Sean Kerrane, Group 3 Teacher
Sean Kerrane started teaching at NCCL in 1998 but has been with the school since 1993 when he worked in the child care program. He was the Child Care Director for two years before graduating from the University of Delaware with a Bachelors degree in Elementary Education and a minor in Native American History. Before graduating, he won the "Student Teacher of the Year" award for Brandywine School District. After graduating, he took a job teaching English as a second language at La Universidad Tecnologica in Panama City, Panama. While in Panama, he also had a chance to teach for a month in a bilingual elementary school and after spending almost a year there, he now speaks Spanish fluently.
Interview with Sean Kerrane (NCCL Newsletter, 1999)
Group 3 teacher Sean Kerrane first heard about NCCL when his sister Kate started teaching here. He filled in for Kate from time to time and also worked in the aftercare program between his classes at the University of Delaware. He spent two years as the Director of NCCL's childcare program while he finished his degree in Elementary Education with a minor in Native American History. Sean said that his early experiences at NCCL reinforced his teaching philosophy and led him to want to teach here after graduation, even though that wasn't his original goal when he decided to become a teacher. "At the University of Delaware, we were taught Social Constructivism. It was nice that I was getting the theory at the University and was able to see it in practice here at NCCL. I felt that was a real advantage for me, and a real pull for me to teach here. I knew I'd be working in a system where I was supported, that I'd be able to teach with people who had a similar philosophy and the same kind of passion, and I knew that would be very rewarding for me. I did want to teach in a public school and work with kids in a city school or with at-risk kids, and so I had to struggle with that. But, being a young teacher, I felt it made sense for me to go a place where I could really hone my skills and be able to teach in a supportive environment. I do feel challenged by kids here in similar ways that I would be if I were working with at-risk kids."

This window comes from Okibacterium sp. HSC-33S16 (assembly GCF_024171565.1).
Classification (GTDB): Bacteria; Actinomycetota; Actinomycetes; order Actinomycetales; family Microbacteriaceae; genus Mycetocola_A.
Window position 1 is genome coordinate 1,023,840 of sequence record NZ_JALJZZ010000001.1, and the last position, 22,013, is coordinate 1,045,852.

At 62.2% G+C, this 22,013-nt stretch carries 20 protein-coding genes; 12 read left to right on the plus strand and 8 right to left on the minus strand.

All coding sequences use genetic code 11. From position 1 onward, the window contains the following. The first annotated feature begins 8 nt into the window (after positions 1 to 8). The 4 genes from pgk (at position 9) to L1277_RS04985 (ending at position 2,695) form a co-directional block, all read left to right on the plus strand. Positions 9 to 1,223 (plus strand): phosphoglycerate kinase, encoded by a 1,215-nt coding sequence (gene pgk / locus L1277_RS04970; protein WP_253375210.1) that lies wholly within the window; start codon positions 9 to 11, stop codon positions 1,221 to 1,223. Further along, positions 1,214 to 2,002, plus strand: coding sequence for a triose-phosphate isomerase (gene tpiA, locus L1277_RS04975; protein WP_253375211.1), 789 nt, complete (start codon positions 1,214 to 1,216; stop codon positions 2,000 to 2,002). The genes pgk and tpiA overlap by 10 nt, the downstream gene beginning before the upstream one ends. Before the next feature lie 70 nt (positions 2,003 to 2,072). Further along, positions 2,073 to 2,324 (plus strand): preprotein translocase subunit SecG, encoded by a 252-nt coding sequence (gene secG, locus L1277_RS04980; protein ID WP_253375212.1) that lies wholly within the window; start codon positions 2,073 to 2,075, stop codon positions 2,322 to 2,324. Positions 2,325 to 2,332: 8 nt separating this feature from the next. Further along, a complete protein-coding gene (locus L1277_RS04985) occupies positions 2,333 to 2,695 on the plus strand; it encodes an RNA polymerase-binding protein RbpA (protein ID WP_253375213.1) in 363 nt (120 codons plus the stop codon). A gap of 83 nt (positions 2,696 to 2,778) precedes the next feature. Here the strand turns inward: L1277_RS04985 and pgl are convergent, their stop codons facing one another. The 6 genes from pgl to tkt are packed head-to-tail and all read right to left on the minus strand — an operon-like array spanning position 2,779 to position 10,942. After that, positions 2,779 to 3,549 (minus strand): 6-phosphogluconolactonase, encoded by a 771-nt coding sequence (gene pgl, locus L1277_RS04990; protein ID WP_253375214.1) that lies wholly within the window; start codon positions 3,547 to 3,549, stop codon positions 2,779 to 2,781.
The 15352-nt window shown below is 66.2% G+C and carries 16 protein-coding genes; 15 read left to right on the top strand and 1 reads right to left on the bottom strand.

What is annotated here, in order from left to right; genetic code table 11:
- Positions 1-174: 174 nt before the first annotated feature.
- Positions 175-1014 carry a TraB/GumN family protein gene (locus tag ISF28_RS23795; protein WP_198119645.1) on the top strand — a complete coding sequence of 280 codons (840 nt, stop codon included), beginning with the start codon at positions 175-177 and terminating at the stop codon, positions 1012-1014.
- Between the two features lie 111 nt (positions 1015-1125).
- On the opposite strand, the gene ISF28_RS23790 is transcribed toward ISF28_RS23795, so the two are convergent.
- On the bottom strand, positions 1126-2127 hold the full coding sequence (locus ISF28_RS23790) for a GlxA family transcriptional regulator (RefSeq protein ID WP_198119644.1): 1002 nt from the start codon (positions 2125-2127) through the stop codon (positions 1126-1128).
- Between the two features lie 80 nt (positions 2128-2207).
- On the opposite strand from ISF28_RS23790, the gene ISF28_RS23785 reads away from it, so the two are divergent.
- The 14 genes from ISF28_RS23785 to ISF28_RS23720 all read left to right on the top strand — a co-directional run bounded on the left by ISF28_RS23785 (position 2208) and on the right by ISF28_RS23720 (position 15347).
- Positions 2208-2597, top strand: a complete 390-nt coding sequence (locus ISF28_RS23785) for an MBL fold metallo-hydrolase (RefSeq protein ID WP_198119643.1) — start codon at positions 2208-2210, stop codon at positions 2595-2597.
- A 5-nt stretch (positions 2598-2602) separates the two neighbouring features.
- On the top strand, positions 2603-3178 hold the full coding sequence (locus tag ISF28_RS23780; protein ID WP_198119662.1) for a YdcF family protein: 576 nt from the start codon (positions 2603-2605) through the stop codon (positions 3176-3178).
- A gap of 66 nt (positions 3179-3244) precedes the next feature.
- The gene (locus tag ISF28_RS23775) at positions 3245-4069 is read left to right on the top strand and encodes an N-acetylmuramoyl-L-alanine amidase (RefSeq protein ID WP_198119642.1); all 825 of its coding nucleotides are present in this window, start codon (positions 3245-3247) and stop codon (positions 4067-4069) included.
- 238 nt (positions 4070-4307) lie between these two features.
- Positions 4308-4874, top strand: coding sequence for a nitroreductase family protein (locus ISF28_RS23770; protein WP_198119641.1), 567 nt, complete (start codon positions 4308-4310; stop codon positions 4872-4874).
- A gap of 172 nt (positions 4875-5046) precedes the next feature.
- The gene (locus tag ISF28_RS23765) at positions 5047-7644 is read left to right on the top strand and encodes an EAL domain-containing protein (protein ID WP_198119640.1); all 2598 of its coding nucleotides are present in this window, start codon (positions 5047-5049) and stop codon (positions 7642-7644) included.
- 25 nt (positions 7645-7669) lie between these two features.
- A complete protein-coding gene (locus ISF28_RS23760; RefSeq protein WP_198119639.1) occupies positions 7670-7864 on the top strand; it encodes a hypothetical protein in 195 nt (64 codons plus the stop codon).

Helping the kids to grow academically is rewarding for Sean. "I'm trying to get them to slow down and be patient with their writing. Try out different things and tinker around a little bit, because that's where you really see the growth and the progress. Get them to look at how a piece of writing has developed over the course of a week or two—that experience is invaluable for kids. I really enjoy that. The kids see why that's important in a concrete way when they've just done a quick draft and they continue to work on it for a week and see where they end up. There's a real difference and it stays with them." Sean also wants the kids to become more aware of what they're doing academically. "In kindergarten through third grade, kids are learning to read. After that, they're reading to learn. By the time they come to our class we're trying to get them to process what they're reading, get them to develop a voice not just as writers, but also to be able to analyze and critique literature. The kids have to deal with more abstract ideas at this age as well."